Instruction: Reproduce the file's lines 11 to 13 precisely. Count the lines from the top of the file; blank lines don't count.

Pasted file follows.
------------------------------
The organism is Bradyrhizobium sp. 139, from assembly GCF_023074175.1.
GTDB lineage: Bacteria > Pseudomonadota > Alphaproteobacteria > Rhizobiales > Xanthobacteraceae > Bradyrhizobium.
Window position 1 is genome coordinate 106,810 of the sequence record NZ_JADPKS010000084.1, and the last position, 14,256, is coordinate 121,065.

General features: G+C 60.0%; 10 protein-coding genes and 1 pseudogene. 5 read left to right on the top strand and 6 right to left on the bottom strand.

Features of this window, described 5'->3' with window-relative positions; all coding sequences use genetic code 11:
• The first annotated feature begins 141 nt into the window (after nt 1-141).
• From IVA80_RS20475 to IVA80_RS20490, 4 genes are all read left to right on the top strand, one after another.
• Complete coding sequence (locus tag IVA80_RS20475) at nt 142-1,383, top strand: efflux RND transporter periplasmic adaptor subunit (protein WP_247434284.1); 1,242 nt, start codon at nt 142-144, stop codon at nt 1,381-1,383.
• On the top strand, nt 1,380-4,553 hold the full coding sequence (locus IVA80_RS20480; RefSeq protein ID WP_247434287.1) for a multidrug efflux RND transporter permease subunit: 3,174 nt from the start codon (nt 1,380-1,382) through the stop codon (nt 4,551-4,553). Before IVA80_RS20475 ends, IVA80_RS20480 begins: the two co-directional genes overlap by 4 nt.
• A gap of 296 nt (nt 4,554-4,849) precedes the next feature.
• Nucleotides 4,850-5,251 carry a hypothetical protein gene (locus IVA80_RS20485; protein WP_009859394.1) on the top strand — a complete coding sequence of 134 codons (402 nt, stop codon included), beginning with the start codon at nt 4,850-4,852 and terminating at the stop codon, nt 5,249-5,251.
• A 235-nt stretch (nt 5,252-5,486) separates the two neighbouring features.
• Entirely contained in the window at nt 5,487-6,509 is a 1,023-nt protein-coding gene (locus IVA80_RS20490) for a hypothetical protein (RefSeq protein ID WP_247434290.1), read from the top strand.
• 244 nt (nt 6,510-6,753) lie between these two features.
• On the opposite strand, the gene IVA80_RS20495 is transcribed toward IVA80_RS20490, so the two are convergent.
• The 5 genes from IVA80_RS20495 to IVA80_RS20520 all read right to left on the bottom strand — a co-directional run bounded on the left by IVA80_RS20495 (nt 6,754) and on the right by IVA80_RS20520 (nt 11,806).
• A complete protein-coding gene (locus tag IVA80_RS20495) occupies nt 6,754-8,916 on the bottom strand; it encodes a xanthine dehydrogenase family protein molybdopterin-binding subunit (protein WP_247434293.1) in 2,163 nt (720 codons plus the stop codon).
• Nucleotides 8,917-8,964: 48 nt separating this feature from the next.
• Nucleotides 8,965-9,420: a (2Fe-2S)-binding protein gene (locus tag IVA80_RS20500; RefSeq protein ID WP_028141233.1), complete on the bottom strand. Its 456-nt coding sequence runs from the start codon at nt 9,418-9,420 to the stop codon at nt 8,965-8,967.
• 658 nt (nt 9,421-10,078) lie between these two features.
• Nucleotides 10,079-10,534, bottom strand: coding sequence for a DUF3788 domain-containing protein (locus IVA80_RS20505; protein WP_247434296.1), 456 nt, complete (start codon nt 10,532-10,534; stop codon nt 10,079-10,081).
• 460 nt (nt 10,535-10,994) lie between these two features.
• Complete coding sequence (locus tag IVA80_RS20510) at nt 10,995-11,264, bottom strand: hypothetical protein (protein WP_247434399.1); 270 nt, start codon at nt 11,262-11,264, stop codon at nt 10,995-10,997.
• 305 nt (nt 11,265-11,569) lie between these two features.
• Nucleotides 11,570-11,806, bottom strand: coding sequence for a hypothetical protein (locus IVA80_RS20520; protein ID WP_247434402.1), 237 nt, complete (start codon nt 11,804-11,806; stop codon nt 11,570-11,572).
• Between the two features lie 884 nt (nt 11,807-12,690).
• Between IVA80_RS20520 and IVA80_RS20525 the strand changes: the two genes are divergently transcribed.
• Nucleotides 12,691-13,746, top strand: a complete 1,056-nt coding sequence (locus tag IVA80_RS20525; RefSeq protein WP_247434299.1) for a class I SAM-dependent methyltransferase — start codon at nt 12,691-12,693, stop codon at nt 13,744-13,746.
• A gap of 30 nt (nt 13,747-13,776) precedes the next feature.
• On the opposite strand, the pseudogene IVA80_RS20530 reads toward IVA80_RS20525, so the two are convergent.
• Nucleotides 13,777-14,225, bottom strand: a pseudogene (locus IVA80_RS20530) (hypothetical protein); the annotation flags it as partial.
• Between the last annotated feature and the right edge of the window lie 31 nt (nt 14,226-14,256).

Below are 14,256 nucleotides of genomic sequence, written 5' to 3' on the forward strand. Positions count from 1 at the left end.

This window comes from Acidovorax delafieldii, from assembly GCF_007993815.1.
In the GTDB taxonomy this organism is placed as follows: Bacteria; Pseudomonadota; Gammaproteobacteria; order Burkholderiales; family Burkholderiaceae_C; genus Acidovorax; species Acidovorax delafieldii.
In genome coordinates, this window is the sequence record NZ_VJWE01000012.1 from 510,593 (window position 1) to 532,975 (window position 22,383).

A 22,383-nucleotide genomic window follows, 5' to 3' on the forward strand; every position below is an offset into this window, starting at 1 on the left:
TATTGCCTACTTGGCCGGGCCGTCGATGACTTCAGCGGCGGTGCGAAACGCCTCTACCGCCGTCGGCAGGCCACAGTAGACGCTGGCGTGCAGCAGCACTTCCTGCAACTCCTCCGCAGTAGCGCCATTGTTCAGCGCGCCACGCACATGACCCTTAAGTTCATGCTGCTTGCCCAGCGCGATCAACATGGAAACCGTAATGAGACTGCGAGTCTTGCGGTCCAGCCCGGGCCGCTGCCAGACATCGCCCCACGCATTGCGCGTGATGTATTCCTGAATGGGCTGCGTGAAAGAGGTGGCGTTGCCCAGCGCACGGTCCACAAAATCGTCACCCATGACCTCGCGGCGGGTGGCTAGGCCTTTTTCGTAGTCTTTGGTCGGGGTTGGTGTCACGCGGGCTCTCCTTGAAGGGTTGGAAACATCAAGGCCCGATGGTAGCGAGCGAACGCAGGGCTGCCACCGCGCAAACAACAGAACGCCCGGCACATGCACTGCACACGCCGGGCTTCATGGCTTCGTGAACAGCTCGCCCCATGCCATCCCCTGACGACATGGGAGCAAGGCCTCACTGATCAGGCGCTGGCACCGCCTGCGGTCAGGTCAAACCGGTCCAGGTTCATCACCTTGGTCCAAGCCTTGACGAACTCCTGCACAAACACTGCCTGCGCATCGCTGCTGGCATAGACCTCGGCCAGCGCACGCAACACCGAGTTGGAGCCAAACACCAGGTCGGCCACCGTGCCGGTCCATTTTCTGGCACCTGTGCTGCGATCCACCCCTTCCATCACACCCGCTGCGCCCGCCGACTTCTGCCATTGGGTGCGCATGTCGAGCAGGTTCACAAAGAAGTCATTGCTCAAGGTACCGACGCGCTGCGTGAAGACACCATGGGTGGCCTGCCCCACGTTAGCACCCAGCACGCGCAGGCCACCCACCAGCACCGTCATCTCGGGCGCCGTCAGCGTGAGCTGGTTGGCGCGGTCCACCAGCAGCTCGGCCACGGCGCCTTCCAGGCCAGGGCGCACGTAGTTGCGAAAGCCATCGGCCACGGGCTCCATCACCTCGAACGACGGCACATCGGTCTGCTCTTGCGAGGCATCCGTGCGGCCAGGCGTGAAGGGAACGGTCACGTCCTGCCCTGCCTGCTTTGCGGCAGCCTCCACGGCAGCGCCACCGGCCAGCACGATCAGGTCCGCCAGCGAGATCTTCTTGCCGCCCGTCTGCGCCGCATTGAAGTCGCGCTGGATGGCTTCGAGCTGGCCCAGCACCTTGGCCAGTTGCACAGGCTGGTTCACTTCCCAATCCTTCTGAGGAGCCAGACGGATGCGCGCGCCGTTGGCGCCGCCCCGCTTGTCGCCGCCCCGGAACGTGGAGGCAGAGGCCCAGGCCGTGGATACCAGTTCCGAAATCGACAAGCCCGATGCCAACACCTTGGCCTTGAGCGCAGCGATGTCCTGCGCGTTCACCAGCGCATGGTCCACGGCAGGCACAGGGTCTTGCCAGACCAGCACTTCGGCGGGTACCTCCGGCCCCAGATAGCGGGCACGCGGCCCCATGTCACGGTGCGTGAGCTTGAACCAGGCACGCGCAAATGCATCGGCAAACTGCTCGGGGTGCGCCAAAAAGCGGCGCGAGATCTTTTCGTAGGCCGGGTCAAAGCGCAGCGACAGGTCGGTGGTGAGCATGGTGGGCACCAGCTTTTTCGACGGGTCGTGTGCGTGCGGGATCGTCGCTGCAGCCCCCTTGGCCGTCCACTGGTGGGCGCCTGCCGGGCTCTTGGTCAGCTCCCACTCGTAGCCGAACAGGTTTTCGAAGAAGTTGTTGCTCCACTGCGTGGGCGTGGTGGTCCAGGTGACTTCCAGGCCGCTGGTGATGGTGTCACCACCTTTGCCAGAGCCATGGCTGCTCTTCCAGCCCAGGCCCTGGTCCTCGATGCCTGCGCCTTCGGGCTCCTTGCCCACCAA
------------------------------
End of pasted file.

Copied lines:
• Nucleotides 4,850-5,251 carry a hypothetical protein gene (locus IVA80_RS20485; protein WP_009859394.1) on the top strand — a complete coding sequence of 134 codons (402 nt, stop codon included), beginning with the start codon at nt 4,850-4,852 and terminating at the stop codon, nt 5,249-5,251.
• A 235-nt stretch (nt 5,252-5,486) separates the two neighbouring features.
• Entirely contained in the window at nt 5,487-6,509 is a 1,023-nt protein-coding gene (locus IVA80_RS20490) for a hypothetical protein (RefSeq protein ID WP_247434290.1), read from the top strand.